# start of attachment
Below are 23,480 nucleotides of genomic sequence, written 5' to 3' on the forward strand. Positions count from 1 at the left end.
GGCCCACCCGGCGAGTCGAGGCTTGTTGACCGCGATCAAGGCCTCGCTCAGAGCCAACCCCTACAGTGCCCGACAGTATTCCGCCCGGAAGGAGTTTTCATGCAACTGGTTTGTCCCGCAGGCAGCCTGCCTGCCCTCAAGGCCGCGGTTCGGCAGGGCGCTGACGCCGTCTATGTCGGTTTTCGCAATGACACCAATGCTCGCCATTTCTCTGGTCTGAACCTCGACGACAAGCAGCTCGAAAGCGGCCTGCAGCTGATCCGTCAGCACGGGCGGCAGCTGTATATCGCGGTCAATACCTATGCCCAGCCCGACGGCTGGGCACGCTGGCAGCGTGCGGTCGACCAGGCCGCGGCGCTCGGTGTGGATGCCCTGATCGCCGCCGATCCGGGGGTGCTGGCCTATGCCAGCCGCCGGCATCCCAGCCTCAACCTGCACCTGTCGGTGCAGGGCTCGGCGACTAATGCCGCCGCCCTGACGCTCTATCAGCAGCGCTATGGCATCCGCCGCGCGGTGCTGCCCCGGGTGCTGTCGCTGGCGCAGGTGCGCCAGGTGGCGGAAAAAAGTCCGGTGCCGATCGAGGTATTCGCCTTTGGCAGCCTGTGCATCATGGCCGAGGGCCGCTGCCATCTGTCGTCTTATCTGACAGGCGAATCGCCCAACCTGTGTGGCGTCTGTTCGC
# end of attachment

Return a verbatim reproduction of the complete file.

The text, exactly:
Below are 23,480 nucleotides of genomic sequence, written 5' to 3' on the forward strand. Positions count from 1 at the left end.
GGCCCACCCGGCGAGTCGAGGCTTGTTGACCGCGATCAAGGCCTCGCTCAGAGCCAACCCCTACAGTGCCCGACAGTATTCCGCCCGGAAGGAGTTTTCATGCAACTGGTTTGTCCCGCAGGCAGCCTGCCTGCCCTCAAGGCCGCGGTTCGGCAGGGCGCTGACGCCGTCTATGTCGGTTTTCGCAATGACACCAATGCTCGCCATTTCTCTGGTCTGAACCTCGACGACAAGCAGCTCGAAAGCGGCCTGCAGCTGATCCGTCAGCACGGGCGGCAGCTGTATATCGCGGTCAATACCTATGCCCAGCCCGACGGCTGGGCACGCTGGCAGCGTGCGGTCGACCAGGCCGCGGCGCTCGGTGTGGATGCCCTGATCGCCGCCGATCCGGGGGTGCTGGCCTATGCCAGCCGCCGGCATCCCAGCCTCAACCTGCACCTGTCGGTGCAGGGCTCGGCGACTAATGCCGCCGCCCTGACGCTCTATCAGCAGCGCTATGGCATCCGCCGCGCGGTGCTGCCCCGGGTGCTGTCGCTGGCGCAGGTGCGCCAGGTGGCGGAAAAAAGTCCGGTGCCGATCGAGGTATTCGCCTTTGGCAGCCTGTGCATCATGGCCGAGGGCCGCTGCCATCTGTCGTCTTATCTGACAGGCGAATCGCCCAACCTGTGTGGCGTCTGTTCGC